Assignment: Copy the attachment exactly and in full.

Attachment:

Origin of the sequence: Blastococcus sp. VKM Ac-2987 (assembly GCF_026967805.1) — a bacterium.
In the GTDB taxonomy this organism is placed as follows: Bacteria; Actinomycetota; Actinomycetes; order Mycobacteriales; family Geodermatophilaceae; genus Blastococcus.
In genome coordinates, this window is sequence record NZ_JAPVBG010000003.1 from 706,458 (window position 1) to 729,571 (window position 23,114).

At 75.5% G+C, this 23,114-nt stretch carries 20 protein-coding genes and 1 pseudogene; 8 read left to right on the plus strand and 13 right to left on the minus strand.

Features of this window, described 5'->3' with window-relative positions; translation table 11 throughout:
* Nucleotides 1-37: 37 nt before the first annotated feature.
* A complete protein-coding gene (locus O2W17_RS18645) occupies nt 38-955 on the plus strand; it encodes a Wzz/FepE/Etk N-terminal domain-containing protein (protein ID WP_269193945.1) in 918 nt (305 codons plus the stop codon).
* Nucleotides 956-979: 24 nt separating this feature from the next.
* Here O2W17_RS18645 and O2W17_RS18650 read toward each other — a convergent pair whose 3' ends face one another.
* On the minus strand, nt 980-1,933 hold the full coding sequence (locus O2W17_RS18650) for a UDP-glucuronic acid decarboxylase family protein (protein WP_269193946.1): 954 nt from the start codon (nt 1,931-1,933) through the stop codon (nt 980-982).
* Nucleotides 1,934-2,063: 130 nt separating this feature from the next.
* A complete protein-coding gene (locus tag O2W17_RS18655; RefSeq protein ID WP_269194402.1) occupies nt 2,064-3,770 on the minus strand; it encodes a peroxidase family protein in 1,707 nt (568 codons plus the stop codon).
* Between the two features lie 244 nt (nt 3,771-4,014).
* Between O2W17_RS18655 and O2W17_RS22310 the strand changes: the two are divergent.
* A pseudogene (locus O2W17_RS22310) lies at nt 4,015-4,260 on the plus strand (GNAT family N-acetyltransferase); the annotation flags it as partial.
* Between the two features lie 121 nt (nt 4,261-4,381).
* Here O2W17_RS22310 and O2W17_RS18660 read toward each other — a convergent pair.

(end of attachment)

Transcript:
Origin of the sequence: Blastococcus sp. VKM Ac-2987 (assembly GCF_026967805.1) — a bacterium.
In the GTDB taxonomy this organism is placed as follows: Bacteria; Actinomycetota; Actinomycetes; order Mycobacteriales; family Geodermatophilaceae; genus Blastococcus.
In genome coordinates, this window is sequence record NZ_JAPVBG010000003.1 from 706,458 (window position 1) to 729,571 (window position 23,114).

At 75.5% G+C, this 23,114-nt stretch carries 20 protein-coding genes and 1 pseudogene; 8 read left to right on the plus strand and 13 right to left on the minus strand.

Features of this window, described 5'->3' with window-relative positions; translation table 11 throughout:
* Nucleotides 1-37: 37 nt before the first annotated feature.
* A complete protein-coding gene (locus O2W17_RS18645) occupies nt 38-955 on the plus strand; it encodes a Wzz/FepE/Etk N-terminal domain-containing protein (protein ID WP_269193945.1) in 918 nt (305 codons plus the stop codon).
* Nucleotides 956-979: 24 nt separating this feature from the next.
* Here O2W17_RS18645 and O2W17_RS18650 read toward each other — a convergent pair whose 3' ends face one another.
* On the minus strand, nt 980-1,933 hold the full coding sequence (locus O2W17_RS18650) for a UDP-glucuronic acid decarboxylase family protein (protein WP_269193946.1): 954 nt from the start codon (nt 1,931-1,933) through the stop codon (nt 980-982).
* Nucleotides 1,934-2,063: 130 nt separating this feature from the next.
* A complete protein-coding gene (locus tag O2W17_RS18655; RefSeq protein ID WP_269194402.1) occupies nt 2,064-3,770 on the minus strand; it encodes a peroxidase family protein in 1,707 nt (568 codons plus the stop codon).
* Between the two features lie 244 nt (nt 3,771-4,014).
* Between O2W17_RS18655 and O2W17_RS22310 the strand changes: the two are divergent.
* A pseudogene (locus O2W17_RS22310) lies at nt 4,015-4,260 on the plus strand (GNAT family N-acetyltransferase); the annotation flags it as partial.
* Between the two features lie 121 nt (nt 4,261-4,381).
* Here O2W17_RS22310 and O2W17_RS18660 read toward each other — a convergent pair.